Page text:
Quizzing and Testing Recommended Readings Web Site Links Statistics in the News
 Statistics for Business and Economics: Excel/Minitab Enhanced Heinz Kohler

## Statistics in the News: Chapter 13 Hypothesis Testing: The Classical Technique

In November 1998, the attorneys general of 46 states signed a Master Settlement Agreement with the four largest tobacco companies in the United States (Brown & Williamson, Lorillard, Philip Morris, and R. J. Reynolds). The agreement prohibits tobacco advertising that targets people younger than 18 years of age. Has the agreement worked?

Recently, two researchers analyzed the trends in advertising expenditures for 15 brands of cigarettes and the exposure of young people to cigarette advertising in 38 magazines between 1995 and 2000. Some of their results appear in Table A.

Table A U.S. Tobacco Advertising in Millions of 2000 Dollars

 Company Pre-Settlement Post-Settlement 1995 1996 1997 1998 1999 2000 In 20 Youth-Oriented Magazines Brown & Williamson 23.8 25.8 10.7 10.7 24.7 5.9 Lorillard 5.5 5.0 4.5 6.2 5.7 6.2 Philip Morris 76.8 68.7 63.1 71.1 82.6 57.3 R. J. Reynolds 22.5 28.6 40.8 52.8 62.9 57.8 Subtotal 128.5 128.1 119.1 140.7 176.0 127.2 In 18 Adult-Oriented Magazines Brown & Williamson 33.1 32.0 14.1 2.0 21.6 2.7 Lorillard 1.9 1.3 1.0 3.7 3.6 4.7 Philip Morris 63.4 52.1 44.3 52.7 66.5 60.1 R. J. Reynolds 11.2 12.3 20.4 20.2 23.5 22.1 Subtotal 109.7 97.6 79.8 78.6 115.2 89.7 Total 238.2 225.7 198.9 219.3 291.2 216.9

In 2000 dollars, the overall advertising expenditures for the 15 brands of cigarettes in the 38 magazines were \$238.2 million in 1995 and \$219.3 million in 1998, at the end of the pre-settlement period. After the settlement, expenditures jumped to \$291.1 million in 1999; then fell to \$216.9 million in 2000, an amount similar to the pre-settlement level. Table A also shows the breakdown of these totals among companies and types of magazines. (The authors classified magazines as youth-oriented if at least 15 percent of their readers, or at least 2 million of their readers, were 12 to 17 years old. This definition corresponds to Philip Morris' 2000 promise to restrict its future advertising to magazines that are not youth-oriented as so defined.)

The authors also took a sample of youngsters and defined cigarette brands as "youth" brands if they were smoked by more than 5 percent of smokers in the 8th, 10th, and 12th grades in 1998. Three such brands were identified, along with their youth-market shares: Marlboro (64.3%), Newport (19.1%), and Camel (7.9%). All other brands were considered to be "adult" brands. These included Basic, Benson & Hedges, Capri, Carlton, Doral, Kool, Merit, Misty, Parliament, Salem, Virginia Slims, and Winston. Expenditures for youth brands in youth-oriented magazines were \$56.4 million in 1995, \$58.5 million in 1998, \$67.4 million in 1999, and \$59.6 million in 2000. Expenditures for adult brands in youth-oriented magazines were \$72.2 million, \$82.3 million, \$108.6 million, and \$67.6 million, respectively. Throughout the study period, tobacco companies consistently allocated to youth-oriented magazines a higher percentage of their youth-brand advertising expenditures than of their adult-brand advertising expenditures: Between 1995 and 2000, 65.3 percent to 71.1 percent of the expenditures on advertising for youth brands was allocated to youth-oriented magazines, whereas only 46.4 percent to 62.5 percent of such expenditures for adult brands was allocated to youth-oriented magazines. Using a two-tailed matched-pairs sample t-test, the differences between adult and youth brands were statistically significant (P = 0.001).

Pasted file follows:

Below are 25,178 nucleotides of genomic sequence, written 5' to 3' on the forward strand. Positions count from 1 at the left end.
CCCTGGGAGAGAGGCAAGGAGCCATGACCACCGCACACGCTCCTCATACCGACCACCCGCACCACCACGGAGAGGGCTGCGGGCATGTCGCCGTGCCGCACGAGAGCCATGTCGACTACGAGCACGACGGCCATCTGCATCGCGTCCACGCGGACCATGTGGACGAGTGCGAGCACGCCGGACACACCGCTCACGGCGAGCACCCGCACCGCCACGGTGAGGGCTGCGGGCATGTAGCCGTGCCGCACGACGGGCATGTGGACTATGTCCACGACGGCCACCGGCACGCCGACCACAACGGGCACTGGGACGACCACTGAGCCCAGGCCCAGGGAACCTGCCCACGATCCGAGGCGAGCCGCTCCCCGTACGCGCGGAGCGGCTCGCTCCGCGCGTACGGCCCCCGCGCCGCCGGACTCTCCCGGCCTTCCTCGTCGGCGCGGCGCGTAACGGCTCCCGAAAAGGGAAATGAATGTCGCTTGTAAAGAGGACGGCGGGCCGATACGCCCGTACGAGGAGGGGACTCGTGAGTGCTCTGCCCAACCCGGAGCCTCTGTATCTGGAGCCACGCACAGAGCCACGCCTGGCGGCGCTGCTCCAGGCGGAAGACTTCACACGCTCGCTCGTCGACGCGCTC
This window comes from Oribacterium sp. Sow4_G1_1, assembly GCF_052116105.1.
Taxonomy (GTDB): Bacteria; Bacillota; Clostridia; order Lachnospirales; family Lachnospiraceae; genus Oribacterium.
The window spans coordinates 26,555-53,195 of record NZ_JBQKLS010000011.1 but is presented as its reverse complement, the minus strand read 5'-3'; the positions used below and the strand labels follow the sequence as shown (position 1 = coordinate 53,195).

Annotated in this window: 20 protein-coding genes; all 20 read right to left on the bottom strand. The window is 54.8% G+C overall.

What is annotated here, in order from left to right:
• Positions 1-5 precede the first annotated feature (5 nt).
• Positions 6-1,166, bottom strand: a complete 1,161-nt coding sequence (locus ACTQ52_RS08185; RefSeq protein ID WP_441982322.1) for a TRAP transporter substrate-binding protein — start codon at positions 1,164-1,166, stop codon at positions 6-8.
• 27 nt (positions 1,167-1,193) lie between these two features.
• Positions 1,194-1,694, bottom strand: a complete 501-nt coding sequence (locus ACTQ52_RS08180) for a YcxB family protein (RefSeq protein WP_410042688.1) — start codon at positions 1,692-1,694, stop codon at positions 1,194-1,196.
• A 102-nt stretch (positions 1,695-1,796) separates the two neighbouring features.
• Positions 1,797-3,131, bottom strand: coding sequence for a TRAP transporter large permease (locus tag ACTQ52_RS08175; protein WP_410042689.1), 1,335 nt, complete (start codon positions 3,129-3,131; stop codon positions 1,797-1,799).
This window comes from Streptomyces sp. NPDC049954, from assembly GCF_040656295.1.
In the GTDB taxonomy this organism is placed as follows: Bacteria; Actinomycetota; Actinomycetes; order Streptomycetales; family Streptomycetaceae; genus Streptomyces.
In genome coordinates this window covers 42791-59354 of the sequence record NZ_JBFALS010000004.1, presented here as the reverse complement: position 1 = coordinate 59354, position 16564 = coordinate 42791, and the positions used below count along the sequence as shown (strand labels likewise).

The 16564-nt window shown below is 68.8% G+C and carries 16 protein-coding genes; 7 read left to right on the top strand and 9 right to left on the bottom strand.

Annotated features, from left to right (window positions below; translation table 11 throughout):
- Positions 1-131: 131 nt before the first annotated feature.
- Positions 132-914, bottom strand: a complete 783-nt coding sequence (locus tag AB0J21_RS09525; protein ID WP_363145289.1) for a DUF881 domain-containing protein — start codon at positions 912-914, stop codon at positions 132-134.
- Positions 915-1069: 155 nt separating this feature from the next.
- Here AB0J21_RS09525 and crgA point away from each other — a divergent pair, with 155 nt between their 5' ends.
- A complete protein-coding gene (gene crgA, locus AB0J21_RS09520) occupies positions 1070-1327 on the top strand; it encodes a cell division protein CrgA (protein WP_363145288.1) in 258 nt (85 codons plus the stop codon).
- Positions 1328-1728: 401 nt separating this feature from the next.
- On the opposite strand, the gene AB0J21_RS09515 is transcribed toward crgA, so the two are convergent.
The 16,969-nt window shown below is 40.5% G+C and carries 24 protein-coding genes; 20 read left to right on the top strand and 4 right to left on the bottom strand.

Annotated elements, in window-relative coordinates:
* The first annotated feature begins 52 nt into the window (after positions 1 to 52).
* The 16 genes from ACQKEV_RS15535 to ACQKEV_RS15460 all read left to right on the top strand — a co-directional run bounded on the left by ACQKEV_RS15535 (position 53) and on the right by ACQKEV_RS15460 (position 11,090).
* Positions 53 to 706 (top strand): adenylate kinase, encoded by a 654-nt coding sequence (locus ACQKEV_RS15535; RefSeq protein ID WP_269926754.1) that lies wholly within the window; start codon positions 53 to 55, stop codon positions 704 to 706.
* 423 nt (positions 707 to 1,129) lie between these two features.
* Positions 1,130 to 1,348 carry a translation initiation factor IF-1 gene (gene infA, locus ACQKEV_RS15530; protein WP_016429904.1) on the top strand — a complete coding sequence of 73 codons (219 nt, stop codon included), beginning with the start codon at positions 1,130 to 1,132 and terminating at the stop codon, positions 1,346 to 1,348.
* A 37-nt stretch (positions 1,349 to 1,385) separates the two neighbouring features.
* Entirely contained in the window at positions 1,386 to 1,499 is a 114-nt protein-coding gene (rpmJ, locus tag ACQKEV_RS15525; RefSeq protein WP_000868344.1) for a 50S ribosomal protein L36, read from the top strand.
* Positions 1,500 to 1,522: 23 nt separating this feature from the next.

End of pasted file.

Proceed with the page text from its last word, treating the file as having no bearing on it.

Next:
In 2000, magazine advertisements for youth brands of cigarettes reached more than 80 percent of young people in the United States an average of 17 times each. The authors concluded that the Master Settlement Agreement with the tobacco industry appears to have had little effect on cigarette advertising in magazines and on the exposure of young people to these advertisements.

Note: Magazine advertising remains but one small part (4.6 percent) of the tobacco industry's total marketing expenditures (\$8.2 billion in 1999). Other marketing tools include coupons, direct mail, Internet advertising, newspaper advertising, point-of-sale advertising, promotional allowances to retailers, sponsorship of public entertainment, retail value-added programs (such as "buy one, get one free"), the distribution of samples, and the distribution of specialty items. Many of these promotional techniques have previously been found to have great appeal for young people. Clearly, no effort to reduce smoking among young people or other groups will succeed without a complete understanding of the entire marketing programs of tobacco companies.

Source: Adapted from Charles King, III, and Michael Siegel, "The Master Settlement Agreement with the Tobacco Industry and Cigarette Advertising in Magazines," The New England Journal of Medicine, August 16, 2001.